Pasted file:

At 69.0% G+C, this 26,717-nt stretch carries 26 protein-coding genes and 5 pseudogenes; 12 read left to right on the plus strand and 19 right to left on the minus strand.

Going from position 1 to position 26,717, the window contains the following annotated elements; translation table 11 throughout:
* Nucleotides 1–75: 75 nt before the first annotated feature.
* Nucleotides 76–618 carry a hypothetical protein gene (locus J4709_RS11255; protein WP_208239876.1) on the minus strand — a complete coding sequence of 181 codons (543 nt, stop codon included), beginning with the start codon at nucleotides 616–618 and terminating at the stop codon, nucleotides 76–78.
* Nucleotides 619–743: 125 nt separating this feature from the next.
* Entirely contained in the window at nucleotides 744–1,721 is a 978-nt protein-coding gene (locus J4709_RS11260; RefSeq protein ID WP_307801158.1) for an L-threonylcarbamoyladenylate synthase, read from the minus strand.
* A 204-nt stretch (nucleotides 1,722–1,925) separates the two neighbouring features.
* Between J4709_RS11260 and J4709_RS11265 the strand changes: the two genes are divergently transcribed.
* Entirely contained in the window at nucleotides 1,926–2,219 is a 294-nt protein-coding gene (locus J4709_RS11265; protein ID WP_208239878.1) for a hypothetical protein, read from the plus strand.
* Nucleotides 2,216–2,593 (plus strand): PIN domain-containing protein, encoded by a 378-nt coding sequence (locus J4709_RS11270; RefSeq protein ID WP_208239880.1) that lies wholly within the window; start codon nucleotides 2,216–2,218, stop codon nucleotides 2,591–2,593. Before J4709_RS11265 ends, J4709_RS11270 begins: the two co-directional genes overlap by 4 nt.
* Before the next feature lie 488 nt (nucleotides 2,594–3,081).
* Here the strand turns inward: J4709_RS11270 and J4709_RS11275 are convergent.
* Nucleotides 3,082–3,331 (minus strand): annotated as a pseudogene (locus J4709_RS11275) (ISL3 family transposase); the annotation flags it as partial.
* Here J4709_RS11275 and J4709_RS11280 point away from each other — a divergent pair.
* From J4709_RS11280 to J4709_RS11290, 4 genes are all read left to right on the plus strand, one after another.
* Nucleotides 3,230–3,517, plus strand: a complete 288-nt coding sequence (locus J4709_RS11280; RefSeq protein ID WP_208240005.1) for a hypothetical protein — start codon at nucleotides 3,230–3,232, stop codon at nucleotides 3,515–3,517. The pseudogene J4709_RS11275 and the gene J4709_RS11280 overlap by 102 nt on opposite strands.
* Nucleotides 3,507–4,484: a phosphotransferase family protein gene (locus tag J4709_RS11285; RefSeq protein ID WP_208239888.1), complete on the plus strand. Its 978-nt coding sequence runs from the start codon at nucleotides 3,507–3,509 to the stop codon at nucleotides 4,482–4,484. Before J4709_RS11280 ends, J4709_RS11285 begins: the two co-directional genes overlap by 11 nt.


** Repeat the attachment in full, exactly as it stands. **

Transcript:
At 69.0% G+C, this 26,717-nt stretch carries 26 protein-coding genes and 5 pseudogenes; 12 read left to right on the plus strand and 19 right to left on the minus strand.

Going from position 1 to position 26,717, the window contains the following annotated elements; translation table 11 throughout:
* Nucleotides 1–75: 75 nt before the first annotated feature.
* Nucleotides 76–618 carry a hypothetical protein gene (locus J4709_RS11255; protein WP_208239876.1) on the minus strand — a complete coding sequence of 181 codons (543 nt, stop codon included), beginning with the start codon at nucleotides 616–618 and terminating at the stop codon, nucleotides 76–78.
* Nucleotides 619–743: 125 nt separating this feature from the next.
* Entirely contained in the window at nucleotides 744–1,721 is a 978-nt protein-coding gene (locus J4709_RS11260; RefSeq protein ID WP_307801158.1) for an L-threonylcarbamoyladenylate synthase, read from the minus strand.
* A 204-nt stretch (nucleotides 1,722–1,925) separates the two neighbouring features.
* Between J4709_RS11260 and J4709_RS11265 the strand changes: the two genes are divergently transcribed.
* Entirely contained in the window at nucleotides 1,926–2,219 is a 294-nt protein-coding gene (locus J4709_RS11265; protein ID WP_208239878.1) for a hypothetical protein, read from the plus strand.
* Nucleotides 2,216–2,593 (plus strand): PIN domain-containing protein, encoded by a 378-nt coding sequence (locus J4709_RS11270; RefSeq protein ID WP_208239880.1) that lies wholly within the window; start codon nucleotides 2,216–2,218, stop codon nucleotides 2,591–2,593. Before J4709_RS11265 ends, J4709_RS11270 begins: the two co-directional genes overlap by 4 nt.
* Before the next feature lie 488 nt (nucleotides 2,594–3,081).
* Here the strand turns inward: J4709_RS11270 and J4709_RS11275 are convergent.
* Nucleotides 3,082–3,331 (minus strand): annotated as a pseudogene (locus J4709_RS11275) (ISL3 family transposase); the annotation flags it as partial.
* Here J4709_RS11275 and J4709_RS11280 point away from each other — a divergent pair.
* From J4709_RS11280 to J4709_RS11290, 4 genes are all read left to right on the plus strand, one after another.
* Nucleotides 3,230–3,517, plus strand: a complete 288-nt coding sequence (locus J4709_RS11280; RefSeq protein ID WP_208240005.1) for a hypothetical protein — start codon at nucleotides 3,230–3,232, stop codon at nucleotides 3,515–3,517. The pseudogene J4709_RS11275 and the gene J4709_RS11280 overlap by 102 nt on opposite strands.
* Nucleotides 3,507–4,484: a phosphotransferase family protein gene (locus tag J4709_RS11285; RefSeq protein ID WP_208239888.1), complete on the plus strand. Its 978-nt coding sequence runs from the start codon at nucleotides 3,507–3,509 to the stop codon at nucleotides 4,482–4,484. Before J4709_RS11280 ends, J4709_RS11285 begins: the two co-directional genes overlap by 11 nt.